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United States Court of Appeals for the Seventh Circuit
January 23, 2015, Argued; July 20, 2015, Decided
[*689] Wood, Chief Judge. Sometime in 2013, hackers attacked Neiman Marcus, a luxury department store, and stole the credit card numbers of its customers. In December 2013, the company [*690] learned that some of its customers had found fraudulent charges on their cards. On January 10, 2014, it announced to the public that the cyberattack had occurred and that between July 16, 2013, and October 30, 2013, approximately 350,000 cards had been exposed [**2] to the hackers' malware. In the wake of those disclosures, several customers brought this action under the Class Action Fairness Act, 28 U.S.C. § 1332(d), seeking various forms of relief. The district court stopped the suit in its tracks, however, ruling that both the individual plaintiffs and the class lacked standing under Article III of the Constitution. This resulted in a dismissal of the complaint without prejudice. See Steel Co. v. Citizens for a Better Env't, 523 U.S. 83, 102, 118 S. Ct. 1003, 140 L. Ed. 2d 210 (1998) (standing to sue is a threshold jurisdictional question); Hernandez v. Conriv Realty Assocs., 182 F.3d 121, 122 (2d Cir. 1999) ("[W]here federal subject matter jurisdiction does not exist, federal courts do not have the power to dismiss with prejudice ... ."). We conclude that the district court erred. The plaintiffs satisfy Article III's requirements based on at least some of the injuries they have identified. We thus reverse and remand for further proceedings.
In mid-December 2013, Neiman Marcus learned that fraudulent charges had shown up on the credit cards of some of its customers. Keeping this information confidential at first (according to plaintiffs, so that the breach would not disrupt the lucrative holiday shopping season), it promptly investigated the reports. It discovered potential malware in its computer systems on January 1, 2014. Nine days later, it publicly disclosed [**3] the data breach and sent individual notifications to the customers who had incurred fraudulent charges. The company also posted updates on its website. Those messages confirmed several aspects of the attack: some card numbers had been exposed to the malware, but other sensitive information such as social security numbers and birth dates had not been compromised; the malware attempted to collect card data between July 16, 2013, and October 30, 2013; 350,000 cards were potentially exposed; and 9,200 of those 350,000 cards were known to have been used fraudulently. Notably, other companies had also suffered cyberattacks during that holiday season.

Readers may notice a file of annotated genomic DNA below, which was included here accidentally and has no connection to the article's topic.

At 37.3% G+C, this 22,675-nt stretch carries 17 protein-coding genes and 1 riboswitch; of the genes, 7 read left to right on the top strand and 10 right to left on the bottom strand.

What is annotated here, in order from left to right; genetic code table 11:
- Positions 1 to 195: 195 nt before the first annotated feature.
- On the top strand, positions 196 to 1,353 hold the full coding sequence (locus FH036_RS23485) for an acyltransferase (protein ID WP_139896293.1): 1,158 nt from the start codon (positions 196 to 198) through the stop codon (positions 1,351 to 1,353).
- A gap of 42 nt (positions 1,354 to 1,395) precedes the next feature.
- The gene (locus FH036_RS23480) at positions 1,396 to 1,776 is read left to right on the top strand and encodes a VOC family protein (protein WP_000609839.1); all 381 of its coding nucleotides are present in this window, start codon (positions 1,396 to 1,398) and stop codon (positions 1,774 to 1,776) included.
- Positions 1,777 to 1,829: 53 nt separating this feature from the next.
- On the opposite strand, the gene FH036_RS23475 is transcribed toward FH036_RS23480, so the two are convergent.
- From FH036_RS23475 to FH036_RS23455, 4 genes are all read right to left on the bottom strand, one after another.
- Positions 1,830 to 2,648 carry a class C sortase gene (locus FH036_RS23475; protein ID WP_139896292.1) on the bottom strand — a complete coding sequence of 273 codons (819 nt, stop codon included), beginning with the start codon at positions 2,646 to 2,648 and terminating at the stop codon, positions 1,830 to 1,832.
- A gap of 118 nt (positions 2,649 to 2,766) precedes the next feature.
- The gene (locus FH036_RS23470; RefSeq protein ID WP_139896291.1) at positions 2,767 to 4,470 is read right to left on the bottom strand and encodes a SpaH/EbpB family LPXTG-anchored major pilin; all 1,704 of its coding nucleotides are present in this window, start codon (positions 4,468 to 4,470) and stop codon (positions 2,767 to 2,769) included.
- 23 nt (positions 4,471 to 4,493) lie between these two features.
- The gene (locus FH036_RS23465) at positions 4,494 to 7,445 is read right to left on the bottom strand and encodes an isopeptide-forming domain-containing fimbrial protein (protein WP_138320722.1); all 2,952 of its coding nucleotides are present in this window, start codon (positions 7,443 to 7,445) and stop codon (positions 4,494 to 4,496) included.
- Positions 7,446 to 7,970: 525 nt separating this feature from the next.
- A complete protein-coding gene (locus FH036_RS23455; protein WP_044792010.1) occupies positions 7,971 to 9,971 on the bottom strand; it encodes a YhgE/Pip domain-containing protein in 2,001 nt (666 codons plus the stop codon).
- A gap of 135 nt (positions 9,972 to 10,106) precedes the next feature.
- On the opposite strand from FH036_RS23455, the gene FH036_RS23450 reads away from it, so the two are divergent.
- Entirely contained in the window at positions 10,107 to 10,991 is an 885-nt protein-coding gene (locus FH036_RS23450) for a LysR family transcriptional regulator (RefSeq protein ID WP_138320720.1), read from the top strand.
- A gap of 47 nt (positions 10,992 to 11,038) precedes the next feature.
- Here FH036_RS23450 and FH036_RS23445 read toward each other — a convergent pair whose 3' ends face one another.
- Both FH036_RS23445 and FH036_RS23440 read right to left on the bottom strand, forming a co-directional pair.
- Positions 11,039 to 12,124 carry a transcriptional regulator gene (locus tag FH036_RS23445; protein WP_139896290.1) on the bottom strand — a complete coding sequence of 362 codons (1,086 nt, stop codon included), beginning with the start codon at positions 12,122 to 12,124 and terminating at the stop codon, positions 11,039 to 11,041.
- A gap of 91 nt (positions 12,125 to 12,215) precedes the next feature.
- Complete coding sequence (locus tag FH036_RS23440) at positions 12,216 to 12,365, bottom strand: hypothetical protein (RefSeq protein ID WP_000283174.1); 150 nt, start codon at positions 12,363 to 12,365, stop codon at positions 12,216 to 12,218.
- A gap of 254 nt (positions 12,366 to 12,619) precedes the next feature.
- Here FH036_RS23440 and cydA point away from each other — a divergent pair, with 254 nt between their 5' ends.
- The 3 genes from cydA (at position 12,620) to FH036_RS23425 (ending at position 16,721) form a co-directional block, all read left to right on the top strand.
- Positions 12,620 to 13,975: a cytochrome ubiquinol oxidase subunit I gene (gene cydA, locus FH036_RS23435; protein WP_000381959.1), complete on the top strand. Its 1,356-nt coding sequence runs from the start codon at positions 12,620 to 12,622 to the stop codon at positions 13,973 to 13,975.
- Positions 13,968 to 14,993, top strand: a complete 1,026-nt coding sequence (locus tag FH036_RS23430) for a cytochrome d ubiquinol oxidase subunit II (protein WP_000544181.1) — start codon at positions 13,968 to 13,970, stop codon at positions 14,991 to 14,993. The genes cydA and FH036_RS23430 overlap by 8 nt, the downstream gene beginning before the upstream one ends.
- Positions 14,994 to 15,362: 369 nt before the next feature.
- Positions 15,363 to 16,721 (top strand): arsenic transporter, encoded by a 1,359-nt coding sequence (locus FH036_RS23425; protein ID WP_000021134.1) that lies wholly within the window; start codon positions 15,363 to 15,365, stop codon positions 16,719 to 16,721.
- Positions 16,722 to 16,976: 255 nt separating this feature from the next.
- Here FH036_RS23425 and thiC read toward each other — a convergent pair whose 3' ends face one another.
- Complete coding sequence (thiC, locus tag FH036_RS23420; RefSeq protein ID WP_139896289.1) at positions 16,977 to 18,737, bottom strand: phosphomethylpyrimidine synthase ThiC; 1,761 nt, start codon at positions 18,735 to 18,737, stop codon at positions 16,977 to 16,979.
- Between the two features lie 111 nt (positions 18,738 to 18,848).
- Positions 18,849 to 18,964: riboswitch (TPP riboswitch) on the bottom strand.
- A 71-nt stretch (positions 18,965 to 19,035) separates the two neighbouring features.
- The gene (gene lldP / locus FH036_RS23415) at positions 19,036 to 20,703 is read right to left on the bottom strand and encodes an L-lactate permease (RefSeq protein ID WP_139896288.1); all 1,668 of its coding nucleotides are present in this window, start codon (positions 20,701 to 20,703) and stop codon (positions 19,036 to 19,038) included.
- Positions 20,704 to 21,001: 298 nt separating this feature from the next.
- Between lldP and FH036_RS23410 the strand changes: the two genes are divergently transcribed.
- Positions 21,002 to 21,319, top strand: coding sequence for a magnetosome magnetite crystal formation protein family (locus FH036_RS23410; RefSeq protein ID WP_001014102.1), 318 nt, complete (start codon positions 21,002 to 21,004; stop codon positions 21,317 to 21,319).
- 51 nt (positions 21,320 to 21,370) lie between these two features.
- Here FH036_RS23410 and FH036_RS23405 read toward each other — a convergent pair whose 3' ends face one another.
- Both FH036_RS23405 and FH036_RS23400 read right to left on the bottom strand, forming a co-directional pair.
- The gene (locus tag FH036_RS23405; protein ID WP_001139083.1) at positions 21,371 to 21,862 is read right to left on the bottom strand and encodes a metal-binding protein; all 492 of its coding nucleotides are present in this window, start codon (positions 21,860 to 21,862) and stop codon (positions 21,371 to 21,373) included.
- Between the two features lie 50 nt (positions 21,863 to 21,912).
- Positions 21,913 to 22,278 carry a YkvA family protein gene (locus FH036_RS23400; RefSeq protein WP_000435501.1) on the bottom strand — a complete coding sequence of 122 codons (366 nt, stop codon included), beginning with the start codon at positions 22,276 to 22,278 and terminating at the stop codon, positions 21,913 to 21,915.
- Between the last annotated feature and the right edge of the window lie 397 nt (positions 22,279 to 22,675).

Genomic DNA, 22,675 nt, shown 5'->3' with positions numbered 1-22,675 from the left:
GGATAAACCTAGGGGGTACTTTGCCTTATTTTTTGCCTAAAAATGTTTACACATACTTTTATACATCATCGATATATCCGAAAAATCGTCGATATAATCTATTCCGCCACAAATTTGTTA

At that point, Neiman Marcus notified all customers who had shopped at its stores between January 2013 and January 2014 and for whom the company had physical or email addresses, offering them one year of free credit monitoring and identity-theft protection. On February 4, 2014, Michael Kingston, the Senior Vice President and Chief Information Officer for the Neiman Marcus Group, testified before the United States Senate Judiciary Committee. He represented that "the customer information that was potentially exposed to the malware was payment card [**4] account information" and that "there is no indication that social security numbers or other personal information were exposed in any way."
Full case includes Shepard's, Headnotes, Legal Analytics from Lex Machina, and more.
794 F.3d 688 *; 2015 U.S. App. LEXIS 12487 **
HILARY REMIJAS, on behalf of herself and all others similarly situated, et al., Plaintiffs-Appellants, v. NEIMAN MARCUS GROUP, LLC, Defendant-Appellee.
Subsequent History: On remand at, Motion denied by, Without prejudice, Costs and fees proceeding at Remijas v. Neiman Marcus Grp., LLC, 341 F. Supp. 3d 823, 2018 U.S. Dist. LEXIS 158250, 2018 WL 4404673 (N.D. Ill., Sept. 17, 2018)
Findings of fact/conclusions of law at Remijas v. Neiman Marcus Group, 2021 U.S. Dist. LEXIS 201486 (N.D. Ill., June 4, 2021)
Prior History: [**1] Appeal from the United States District Court for the Northern District of Illinois, Eastern Division. No. 14 C 1735. — James B. Zagel, Judge.
Remijas v. Neiman Marcus Group, LLC, 2014 U.S. Dist. LEXIS 129574 (N.D. Ill., Sept. 16, 2014)
charges, fraudulent, card, injuries, customers, district court, allegations, identity theft, plaintiffs', reimbursement, exposed, credit card, monitoring, concrete, hackers, personal information, speculative, redress, stolen, future injury, debit card, consumers', traceable, mitigate, malware, numbers, Target, costs
Civil Procedure, Appeals, Standards of Review, De Novo Review, Constitutional Law, Case or Controversy, Standing, Elements, Responses, Defenses, Demurrers & Objections, Motions to Dismiss, Banking Law, Consumer Protection, Truth in Lending, Liability for Violations